Permanent limb paralysis, fatal respiratory paralysis, or less serious muscular disability can result.

Need for Medical Assistance

An unimmunized traveler going to countries where polio still occurs should seek urgent medical assistance if headache and stiffness of neck, back, and legs, or paralysis develop.

Prevention

Non-vaccine: Observe standard food and beverage hygiene practices. See Food and Beverage Precautions.

Vaccine: An inactivated (killed) polio vaccine (IPV) is available in the U.S. and is given routinely as a childhood vaccination and to certain at-risk travelers. IPV is a component of combination vaccines often used in childhood. Live oral polio vaccine (OPV) is no longer available in the U.S. (although it is still used in some countries).

Travel

Vaccination is recommended for adult travelers who have not completed both a primary series and then 1 additional dose during adult years or whose vaccination status is unknown and who are:

  • Going to risk countries where naturally occurring or vaccine-derived polio virus is circulating
  • Going to Saudi Arabia for Hajj/Umra pilgrimage
  • Residents of or long-stay (more than 4 weeks) visitors in Afghanistan, Pakistan, or Nigeria who are onward travelers to other countries, if they have not completed a primary series and have not received 1 additional dose of polio vaccine between 4 weeks and 1 year of departure from the country.

Persons younger than 18 years who received their last childhood dose 10 or more years previously should receive the adult booster.

Vaccination is required for:

  • Hajj and Umra pilgrims traveling to Saudi Arabia (regardless of age and vaccination status) coming from countries on a defined list of suspected polio-endemic countries.
  • Travelers going to certain polio-free countries that have an entry requirement for travelers coming from countries on a defined list of suspected polio-endemic countries.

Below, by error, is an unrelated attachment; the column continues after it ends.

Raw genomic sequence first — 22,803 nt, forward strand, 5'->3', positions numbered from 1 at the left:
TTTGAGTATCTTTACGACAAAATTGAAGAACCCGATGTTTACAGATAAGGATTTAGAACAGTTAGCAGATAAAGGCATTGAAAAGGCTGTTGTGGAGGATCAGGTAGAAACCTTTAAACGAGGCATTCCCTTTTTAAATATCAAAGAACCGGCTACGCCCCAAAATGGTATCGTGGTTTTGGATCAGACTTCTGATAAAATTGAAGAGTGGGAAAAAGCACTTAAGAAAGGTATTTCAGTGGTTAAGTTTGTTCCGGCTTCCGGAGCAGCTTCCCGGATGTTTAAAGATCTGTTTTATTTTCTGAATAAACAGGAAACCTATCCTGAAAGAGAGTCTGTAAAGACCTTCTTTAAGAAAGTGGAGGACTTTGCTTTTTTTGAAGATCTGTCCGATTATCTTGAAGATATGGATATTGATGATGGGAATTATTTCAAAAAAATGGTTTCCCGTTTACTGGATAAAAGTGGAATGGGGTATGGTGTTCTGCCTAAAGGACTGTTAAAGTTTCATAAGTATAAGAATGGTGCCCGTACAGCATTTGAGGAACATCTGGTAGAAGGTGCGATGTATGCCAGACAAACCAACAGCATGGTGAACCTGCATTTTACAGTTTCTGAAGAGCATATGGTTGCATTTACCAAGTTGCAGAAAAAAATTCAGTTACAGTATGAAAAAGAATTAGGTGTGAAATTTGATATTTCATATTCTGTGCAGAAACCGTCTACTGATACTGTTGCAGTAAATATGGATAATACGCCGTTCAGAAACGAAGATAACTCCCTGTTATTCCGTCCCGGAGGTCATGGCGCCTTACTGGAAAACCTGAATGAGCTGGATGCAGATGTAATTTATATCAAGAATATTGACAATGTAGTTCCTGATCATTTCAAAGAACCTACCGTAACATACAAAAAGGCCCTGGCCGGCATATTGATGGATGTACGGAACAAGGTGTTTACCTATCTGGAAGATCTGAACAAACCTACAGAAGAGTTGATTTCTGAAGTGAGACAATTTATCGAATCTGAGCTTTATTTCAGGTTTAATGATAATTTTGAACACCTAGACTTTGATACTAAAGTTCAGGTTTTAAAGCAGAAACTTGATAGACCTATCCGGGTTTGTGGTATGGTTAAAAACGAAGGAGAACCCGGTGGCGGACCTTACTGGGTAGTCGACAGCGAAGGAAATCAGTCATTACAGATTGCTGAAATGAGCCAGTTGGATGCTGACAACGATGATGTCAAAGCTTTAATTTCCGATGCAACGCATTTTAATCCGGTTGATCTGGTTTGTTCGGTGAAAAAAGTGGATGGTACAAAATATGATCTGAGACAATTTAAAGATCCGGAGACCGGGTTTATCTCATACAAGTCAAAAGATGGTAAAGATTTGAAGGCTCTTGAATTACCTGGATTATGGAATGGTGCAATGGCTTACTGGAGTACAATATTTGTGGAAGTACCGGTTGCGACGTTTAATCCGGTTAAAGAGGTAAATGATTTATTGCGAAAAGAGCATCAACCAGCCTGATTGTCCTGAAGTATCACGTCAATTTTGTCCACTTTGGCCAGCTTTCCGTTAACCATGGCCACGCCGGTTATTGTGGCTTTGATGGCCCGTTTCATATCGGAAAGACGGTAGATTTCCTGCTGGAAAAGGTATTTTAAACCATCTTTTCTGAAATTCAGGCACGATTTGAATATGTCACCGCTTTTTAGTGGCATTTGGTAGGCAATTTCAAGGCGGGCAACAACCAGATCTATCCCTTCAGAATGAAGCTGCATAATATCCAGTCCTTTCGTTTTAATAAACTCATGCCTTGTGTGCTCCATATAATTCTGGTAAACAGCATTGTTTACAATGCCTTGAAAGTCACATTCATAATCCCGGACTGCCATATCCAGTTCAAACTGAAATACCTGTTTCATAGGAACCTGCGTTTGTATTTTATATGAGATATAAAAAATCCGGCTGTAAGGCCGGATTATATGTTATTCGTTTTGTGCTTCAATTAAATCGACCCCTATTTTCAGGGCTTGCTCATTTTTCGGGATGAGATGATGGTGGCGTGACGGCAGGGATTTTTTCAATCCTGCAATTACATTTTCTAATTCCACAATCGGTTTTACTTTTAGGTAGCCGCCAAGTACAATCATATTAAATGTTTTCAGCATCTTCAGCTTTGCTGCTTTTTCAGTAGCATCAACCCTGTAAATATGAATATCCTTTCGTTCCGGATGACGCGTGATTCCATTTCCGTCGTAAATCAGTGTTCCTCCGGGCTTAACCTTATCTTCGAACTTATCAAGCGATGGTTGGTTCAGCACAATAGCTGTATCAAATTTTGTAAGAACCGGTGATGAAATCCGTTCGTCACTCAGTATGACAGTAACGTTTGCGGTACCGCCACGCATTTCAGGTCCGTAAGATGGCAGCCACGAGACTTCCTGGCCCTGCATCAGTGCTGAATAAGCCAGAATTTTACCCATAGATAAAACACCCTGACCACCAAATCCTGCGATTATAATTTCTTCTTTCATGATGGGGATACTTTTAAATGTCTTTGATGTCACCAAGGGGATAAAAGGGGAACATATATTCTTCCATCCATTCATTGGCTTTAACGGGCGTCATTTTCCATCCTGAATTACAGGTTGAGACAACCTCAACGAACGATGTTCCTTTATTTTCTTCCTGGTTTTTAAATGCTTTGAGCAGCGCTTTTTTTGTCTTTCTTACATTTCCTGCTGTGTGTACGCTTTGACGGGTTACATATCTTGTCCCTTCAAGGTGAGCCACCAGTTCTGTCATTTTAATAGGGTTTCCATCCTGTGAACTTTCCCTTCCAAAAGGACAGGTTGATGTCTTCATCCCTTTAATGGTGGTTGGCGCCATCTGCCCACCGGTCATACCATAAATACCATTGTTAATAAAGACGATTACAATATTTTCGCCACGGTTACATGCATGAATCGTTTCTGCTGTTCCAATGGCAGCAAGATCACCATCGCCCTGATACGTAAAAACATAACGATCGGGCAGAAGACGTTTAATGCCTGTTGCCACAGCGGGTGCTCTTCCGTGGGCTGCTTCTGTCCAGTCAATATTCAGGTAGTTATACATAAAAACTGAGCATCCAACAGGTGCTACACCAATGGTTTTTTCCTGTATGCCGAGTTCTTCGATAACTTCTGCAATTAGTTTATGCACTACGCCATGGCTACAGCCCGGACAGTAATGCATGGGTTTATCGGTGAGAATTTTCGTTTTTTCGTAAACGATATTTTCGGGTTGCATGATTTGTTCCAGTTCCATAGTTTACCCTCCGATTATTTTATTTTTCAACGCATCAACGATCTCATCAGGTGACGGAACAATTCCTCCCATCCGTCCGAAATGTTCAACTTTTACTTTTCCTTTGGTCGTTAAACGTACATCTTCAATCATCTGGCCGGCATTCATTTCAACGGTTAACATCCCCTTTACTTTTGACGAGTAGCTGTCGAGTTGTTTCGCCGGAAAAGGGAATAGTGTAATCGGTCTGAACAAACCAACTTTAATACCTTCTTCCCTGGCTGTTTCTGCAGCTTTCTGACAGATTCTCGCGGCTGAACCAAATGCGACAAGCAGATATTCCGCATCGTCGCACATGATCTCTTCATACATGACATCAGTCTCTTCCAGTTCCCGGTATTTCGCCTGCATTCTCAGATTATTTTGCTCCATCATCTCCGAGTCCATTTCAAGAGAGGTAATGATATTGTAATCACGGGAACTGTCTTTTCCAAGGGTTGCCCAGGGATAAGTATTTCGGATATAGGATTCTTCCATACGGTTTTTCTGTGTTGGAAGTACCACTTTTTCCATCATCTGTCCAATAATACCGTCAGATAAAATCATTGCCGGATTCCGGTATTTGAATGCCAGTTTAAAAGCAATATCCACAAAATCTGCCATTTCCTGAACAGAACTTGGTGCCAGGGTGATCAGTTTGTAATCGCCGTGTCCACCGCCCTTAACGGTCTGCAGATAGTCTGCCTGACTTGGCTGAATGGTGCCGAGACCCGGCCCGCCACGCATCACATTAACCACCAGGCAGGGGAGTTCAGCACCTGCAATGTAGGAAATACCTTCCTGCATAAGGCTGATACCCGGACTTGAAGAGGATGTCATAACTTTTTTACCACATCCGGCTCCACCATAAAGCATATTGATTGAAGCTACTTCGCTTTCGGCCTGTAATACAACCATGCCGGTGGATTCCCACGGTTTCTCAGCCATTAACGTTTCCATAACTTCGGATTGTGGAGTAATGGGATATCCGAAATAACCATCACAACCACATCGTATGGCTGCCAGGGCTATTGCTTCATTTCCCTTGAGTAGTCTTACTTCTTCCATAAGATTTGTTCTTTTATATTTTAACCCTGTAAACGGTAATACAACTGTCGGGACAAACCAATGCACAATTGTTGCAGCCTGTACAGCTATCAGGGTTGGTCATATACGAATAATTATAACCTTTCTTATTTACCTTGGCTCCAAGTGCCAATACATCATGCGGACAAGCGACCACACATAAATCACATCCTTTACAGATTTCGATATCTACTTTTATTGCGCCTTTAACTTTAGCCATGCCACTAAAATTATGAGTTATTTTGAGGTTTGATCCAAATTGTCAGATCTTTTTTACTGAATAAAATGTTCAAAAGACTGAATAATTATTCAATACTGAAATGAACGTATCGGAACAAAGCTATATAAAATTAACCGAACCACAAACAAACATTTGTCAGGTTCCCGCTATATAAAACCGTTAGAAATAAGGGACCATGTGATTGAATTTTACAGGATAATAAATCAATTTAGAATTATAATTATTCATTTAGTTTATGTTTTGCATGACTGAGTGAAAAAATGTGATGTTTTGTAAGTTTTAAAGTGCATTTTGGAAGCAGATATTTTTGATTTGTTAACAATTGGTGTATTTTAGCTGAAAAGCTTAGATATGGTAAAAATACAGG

Persons with underlying medical conditions or who have concerns about the vaccine should speak to their health care provider before vaccine administration.

Side Effects: Local reactions (pain or redness) may occur at the injection site.

Timing:

IPV is given as follows:

  • Routine, regardless of travel for children younger than 18 years: 3 doses, at ages 2, 4, 6-18 months; a fourth dose at school entry or at age 4-6 years
  • Previously unvaccinated at-risk adults 18 years and older: 3 doses at 0, 1-2, and 6-12 months after the second dose
  • Efforts should be made to administer the first 2 doses prior to travel, but even a single dose is beneficial.
  • At-risk adults with no history of an adult booster or those needing to meet an entry requirement: single dose booster
  • More than 1 life-time adult booster is unnecessary unless for a destination entry requirement, in which case the booster must be given between 4 weeks and 1 year of departure from the origin country.

Revaccination with an IPV primary series may be needed for a child who had been vaccinated with a routine OPV series outside the U.S.